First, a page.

14 seconds later Will (shot-shy) Eggleton scorches the ball into the net (his 11th of the tournament: 7-9 24 seconds later he unleashes his 12th: 8-9. 31 fast ticking, tense seconds pass by before Fin (I can score from anywhere) Parnell dispatches his 19th goal: 9-9 and 1.17 remaining. A draw will secure 5th and Division 1 polo in the future.

Wales attack and shoot at Ricky who bodychecks it, counter-attack is launched and the ball is thrown to the driver instinctively and with 45 seconds remaining East Fin(ally) regain the lead 10-9: 20 goals. Wales have one attack and 10-10 is good but the team want more. Good team defence wins the ball and is safely in the goalie’s hands. Jarryd Myburgh receives the ball and turns his man; exclusion. Fin jumps to the left post, pass equals 21 goals and a compelling 11-9 victory.

5 goals in 2 minutes cannot be predicted. It was quite magnificent to watch. It encapsulated what this team was all about and the sudden, necessitated belief in themselves and what they were trying to do.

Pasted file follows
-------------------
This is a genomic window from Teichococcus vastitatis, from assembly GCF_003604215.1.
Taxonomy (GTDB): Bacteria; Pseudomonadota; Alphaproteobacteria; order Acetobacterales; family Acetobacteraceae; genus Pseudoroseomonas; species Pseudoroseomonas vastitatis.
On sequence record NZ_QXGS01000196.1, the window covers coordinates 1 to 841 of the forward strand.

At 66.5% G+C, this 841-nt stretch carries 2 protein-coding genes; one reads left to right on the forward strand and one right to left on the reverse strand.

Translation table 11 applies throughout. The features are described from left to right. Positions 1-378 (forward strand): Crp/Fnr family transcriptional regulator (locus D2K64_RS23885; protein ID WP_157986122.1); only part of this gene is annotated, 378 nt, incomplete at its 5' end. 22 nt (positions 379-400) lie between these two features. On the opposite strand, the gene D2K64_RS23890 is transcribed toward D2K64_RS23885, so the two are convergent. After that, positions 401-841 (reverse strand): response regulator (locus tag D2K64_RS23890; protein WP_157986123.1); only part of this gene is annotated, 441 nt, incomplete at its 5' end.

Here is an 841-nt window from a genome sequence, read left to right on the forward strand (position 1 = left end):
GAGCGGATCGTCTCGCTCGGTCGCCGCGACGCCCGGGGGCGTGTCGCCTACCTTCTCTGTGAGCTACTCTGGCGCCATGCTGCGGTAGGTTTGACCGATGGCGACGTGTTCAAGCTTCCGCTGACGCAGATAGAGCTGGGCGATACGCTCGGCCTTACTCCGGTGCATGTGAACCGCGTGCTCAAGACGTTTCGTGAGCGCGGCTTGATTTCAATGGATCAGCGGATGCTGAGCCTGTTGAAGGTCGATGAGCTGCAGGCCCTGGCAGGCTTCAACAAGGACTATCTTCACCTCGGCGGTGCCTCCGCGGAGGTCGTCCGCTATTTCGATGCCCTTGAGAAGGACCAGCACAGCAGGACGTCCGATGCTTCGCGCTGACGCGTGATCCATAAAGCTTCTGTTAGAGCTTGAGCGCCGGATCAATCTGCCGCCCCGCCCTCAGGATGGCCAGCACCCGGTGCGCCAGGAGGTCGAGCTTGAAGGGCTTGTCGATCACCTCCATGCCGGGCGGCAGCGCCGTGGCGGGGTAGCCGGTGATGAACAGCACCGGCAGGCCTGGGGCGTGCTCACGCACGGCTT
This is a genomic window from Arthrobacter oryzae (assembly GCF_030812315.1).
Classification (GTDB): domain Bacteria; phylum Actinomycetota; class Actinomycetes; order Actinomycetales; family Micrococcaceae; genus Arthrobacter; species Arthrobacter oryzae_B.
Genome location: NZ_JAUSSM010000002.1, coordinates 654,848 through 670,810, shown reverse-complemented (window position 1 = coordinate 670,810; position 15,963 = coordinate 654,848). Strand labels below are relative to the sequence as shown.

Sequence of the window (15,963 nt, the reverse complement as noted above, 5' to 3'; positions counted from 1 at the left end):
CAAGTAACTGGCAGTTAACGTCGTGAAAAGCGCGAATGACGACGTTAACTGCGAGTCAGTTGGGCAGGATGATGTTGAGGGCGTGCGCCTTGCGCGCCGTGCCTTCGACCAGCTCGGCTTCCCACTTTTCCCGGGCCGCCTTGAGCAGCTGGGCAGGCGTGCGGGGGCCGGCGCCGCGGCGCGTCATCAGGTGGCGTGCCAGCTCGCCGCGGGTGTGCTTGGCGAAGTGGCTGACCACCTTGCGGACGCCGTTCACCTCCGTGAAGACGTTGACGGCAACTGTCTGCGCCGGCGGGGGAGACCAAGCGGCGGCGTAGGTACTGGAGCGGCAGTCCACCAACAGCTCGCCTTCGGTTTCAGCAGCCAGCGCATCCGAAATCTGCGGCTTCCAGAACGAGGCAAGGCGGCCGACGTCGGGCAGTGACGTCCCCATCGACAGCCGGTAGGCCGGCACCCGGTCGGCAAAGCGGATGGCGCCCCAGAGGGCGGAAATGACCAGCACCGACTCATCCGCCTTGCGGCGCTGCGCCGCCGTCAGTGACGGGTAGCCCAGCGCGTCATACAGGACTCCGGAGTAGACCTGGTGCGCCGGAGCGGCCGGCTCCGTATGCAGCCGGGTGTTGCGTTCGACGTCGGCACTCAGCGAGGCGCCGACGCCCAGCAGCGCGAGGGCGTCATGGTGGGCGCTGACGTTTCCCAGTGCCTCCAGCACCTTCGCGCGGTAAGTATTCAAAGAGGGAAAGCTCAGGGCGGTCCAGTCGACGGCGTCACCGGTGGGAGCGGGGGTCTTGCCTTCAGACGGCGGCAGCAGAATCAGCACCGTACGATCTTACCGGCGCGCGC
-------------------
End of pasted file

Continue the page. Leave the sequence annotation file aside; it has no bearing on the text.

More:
I had a difficult job selecting the MVP with Will Eggleton suddenly finding his shooting confidence; Ben Chapman working tirelessly down the wings; Thushira Kamarage’s calm defending at centreback and Adam Frost’s intelligent defence and distribution when coming off the bench.

However, we started the campaign without a goalie and Ricky Eatough showed up and filled the position with ever-increasing confidence, improving game on game. He got the nod. Fin’s 21 goal haul turned out to be the best in the competition and he is the first East player to achieve that. Well done boys!

East Team 120715.jpg

This, however, is a team game and I was mightily impressed with the performances of all the players, especially those coming off the bench. Below are the team stats with goals first and majors second. 3 Ricky Eatough (0/2); Fin Parnell [capt] (21/5); Ben Chapman (4/2); Max Dawson (4/1); Will Eggleton (12/3); Thushi Kamarage (5/5); Jarryd Myburgh (4/0); Dan Harris (3/2); Tom Fairchild (8/0); Dan Eaton (0/0); Adam Frost (1/0); Cameron Gilmour (0/2); James Underwood (2/1).

My special thanks go to Alison Harris who having recently qualified as a Team Manager, at the first East Region Water Polo camp, accepted the role and took a lot of the workload.

All the regions have parental support at these events, and I may be biased, but I think ours are the best. It’s not just at the tournament but all the miles to club and regional training sessions. Many, many thanks for your continued support of the Region. The best is yet to come!

Written by East Region Coach Tim Whitwham